Today, the Treasury Department announced the “Making Home Affordable” Program (Program). This Program implements the Homeowner Affordability and Stability Plan (Plan) unveiled by President Obama last month to “stem the spread of foreclosures and falling home values” in the United States. The Program includes the Home Affordable Modification Program Guidelines (the “Guidelines”) which are expected to become the standard industry practice for modifying mortgage loans to affordable and sustainable levels.

In a press release announcing the Program, Treasury Secretary Geithner stated: "It is imperative that we continue to move with speed to help make housing more affordable and help arrest the damaging spiral in our housing markets, just as we work to stabilize our financial system, create jobs and help businesses thrive. Economic recovery requires action on all three fronts.” Echoing Geithner’s sentiments, HUD Secretary Shaun Donovan commented: "This step forward represents a tremendous coordinated effort between major government and regulatory agencies to help bring relief to America's housing market and homeowners. This plan will help make home ownership more affordable for nine million American families and in doing so, help to stop the damaging impact that declining home prices have on all Americans." The Program also received support from the federal banking agencies.

This Program has two primary components: (1) the Home Affordable Refinance Program (Refinance Program) and (2) the Home Affordable Modification Program (Modification Program). A third component to the Program includes efforts to strengthen confidence in Fannie Mae and Freddie Mac in order to support the mortgage market and lower mortgage rates. Treasury, in conjunction with HUD and other members of an interagency task force, prepared Counselor Q&As and Borrower Q&As to facilitate Refinance Program and Modification Program understanding.

The Refinance Program will enable certain homeowners to take advantage of today’s lower interest rates and reduce monthly payments. Specifically, this Program will permit eligible homeowners whose mortgages are owned by Fannie Mae or Freddie Mac to refinance into 15 or 30 year fixed-rate mortgages at current interest rates. In order to be eligible, the homeowner must (i) be current on the mortgage (no more than 30 days late within the past 12 months), (ii) occupy the (1 to 4 unit) property as his or her primary residence, (iii) have a stable income sufficient to cover the new payment and (iv) have a current loan-to-value ratio between 80 and 105 percent. The Refinance Program ends in June 2010.

The Modification Program and accompanying Guidelines will assist eligible homeowners at risk of foreclosure by modifying their mortgage payments to more “affordable” and sustainable levels. In order to be eligible, the homeowner must (i) occupy the (1 to 4 unit) property as his or her primary residence, (ii) have an unpaid principal balance of $729,750 or less (higher for 2 to 4 units), (iii) have taken out the mortgage before January 1, 2009 (iv) have a current mortgage debt-to-income ratio greater than 31% and (v) have a mortgage payment that is no longer affordable.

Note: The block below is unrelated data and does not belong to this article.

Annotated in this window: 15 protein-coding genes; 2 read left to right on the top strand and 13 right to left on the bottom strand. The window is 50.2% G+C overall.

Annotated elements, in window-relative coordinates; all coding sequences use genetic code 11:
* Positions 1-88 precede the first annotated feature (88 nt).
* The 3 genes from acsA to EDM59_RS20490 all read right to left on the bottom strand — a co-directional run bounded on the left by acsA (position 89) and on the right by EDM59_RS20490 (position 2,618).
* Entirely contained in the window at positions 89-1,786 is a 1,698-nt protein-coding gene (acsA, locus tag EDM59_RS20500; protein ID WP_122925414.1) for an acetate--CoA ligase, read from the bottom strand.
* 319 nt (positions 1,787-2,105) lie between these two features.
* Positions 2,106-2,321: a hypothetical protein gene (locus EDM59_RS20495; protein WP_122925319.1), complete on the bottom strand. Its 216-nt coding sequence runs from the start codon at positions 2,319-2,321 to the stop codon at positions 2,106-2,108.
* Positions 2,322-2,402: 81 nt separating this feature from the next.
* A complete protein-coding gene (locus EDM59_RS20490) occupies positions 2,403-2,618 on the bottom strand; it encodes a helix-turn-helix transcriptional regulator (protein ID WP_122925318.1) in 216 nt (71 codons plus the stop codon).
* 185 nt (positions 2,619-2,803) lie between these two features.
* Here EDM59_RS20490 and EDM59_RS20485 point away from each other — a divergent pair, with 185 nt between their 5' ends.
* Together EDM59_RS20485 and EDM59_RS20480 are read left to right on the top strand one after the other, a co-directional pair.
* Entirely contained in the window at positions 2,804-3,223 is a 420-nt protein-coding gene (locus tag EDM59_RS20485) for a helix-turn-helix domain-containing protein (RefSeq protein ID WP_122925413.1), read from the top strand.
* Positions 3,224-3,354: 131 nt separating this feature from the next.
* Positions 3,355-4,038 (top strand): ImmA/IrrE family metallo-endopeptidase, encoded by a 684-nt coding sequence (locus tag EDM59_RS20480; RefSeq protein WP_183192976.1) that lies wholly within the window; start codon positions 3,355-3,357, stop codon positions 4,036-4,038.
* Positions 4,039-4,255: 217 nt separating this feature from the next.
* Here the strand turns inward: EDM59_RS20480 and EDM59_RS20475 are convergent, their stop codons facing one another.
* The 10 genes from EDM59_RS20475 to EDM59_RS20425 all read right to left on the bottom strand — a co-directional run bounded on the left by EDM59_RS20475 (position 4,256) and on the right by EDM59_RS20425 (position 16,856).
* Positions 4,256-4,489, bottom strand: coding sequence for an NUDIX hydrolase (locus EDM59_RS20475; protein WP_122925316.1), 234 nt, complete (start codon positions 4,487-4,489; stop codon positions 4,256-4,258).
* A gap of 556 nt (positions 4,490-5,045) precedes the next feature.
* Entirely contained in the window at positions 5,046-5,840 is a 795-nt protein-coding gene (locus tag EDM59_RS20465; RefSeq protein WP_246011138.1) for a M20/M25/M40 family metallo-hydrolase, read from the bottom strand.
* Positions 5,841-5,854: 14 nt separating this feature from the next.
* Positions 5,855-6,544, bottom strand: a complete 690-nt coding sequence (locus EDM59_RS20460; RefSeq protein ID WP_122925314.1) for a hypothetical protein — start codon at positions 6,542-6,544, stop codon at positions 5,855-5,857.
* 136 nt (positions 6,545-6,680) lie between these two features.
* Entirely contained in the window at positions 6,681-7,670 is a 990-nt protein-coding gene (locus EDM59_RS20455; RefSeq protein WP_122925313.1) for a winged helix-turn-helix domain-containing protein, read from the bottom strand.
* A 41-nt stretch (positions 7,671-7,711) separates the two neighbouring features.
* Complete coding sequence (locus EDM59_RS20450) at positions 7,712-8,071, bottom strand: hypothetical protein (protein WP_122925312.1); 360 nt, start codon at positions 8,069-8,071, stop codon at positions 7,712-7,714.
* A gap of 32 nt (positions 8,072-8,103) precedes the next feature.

As part of the Modification Program, Treasury will partner with financial institutions to reduce homeowners’ monthly mortgage payments by allowing lenders to reduce payments on mortgages to no greater then 38% DTI with Treasury matching reductions in monthly payments dollar-for-dollar match rate on modifications between 38% an 31%. Under the Modification Program, the government will also provide upfront and “pay for success” incentives to lenders, servicers and borrowers. A standard net present value (NPV) test will be applied to each loan that is in “imminent default” (60 days delinquent). It will also allow for standard waterfall adjustments by reducing interest rates to 2%, lengthening maturity to 40 years and principal forbearance. While the principal reduction will be in the servicer’s discretion, to ensure long term affordability, the new interest rate must remain in place for five years, but can be gradually stepped-up by 1% annually to the conforming loan rate in place at the time of the modification.

The Modification Program also includes certain features and additional efforts to generally support the loan modification process. First, while the Modification Program is voluntary, use of the program is required for all TARP participants. In addition, the Obama Administration intends to seek changes to the Hope for Homeowners and other FHA programs so that these programs may work in tandem with the Modification Program. Further, in order to provide additional modification incentives, the Obama Administration will continue to seek changes to the bankruptcy laws that will permit judicial modification where other modification efforts have failed.

The third component of the Program seeks to support the mortgage market and lower mortgage rates by enhancing the financial capacity of Fannie Mae and Freddie Mac and promote stability and liquidity, many of which have already been implemented. The Program expects to achieve these goals by (i) increasing its funding commitment to the GSEs, (ii) raising the ceiling on the GSEs’ retained mortgage loan portfolios by $50 billion to $900 billion with corresponding increases in allowable debt outstanding, (iii) continuing to purchase GSE-issued MBS; and (iv) supporting cooperative ventures with state agencies. These efforts will not use EESA or Financial Stability Plan funds.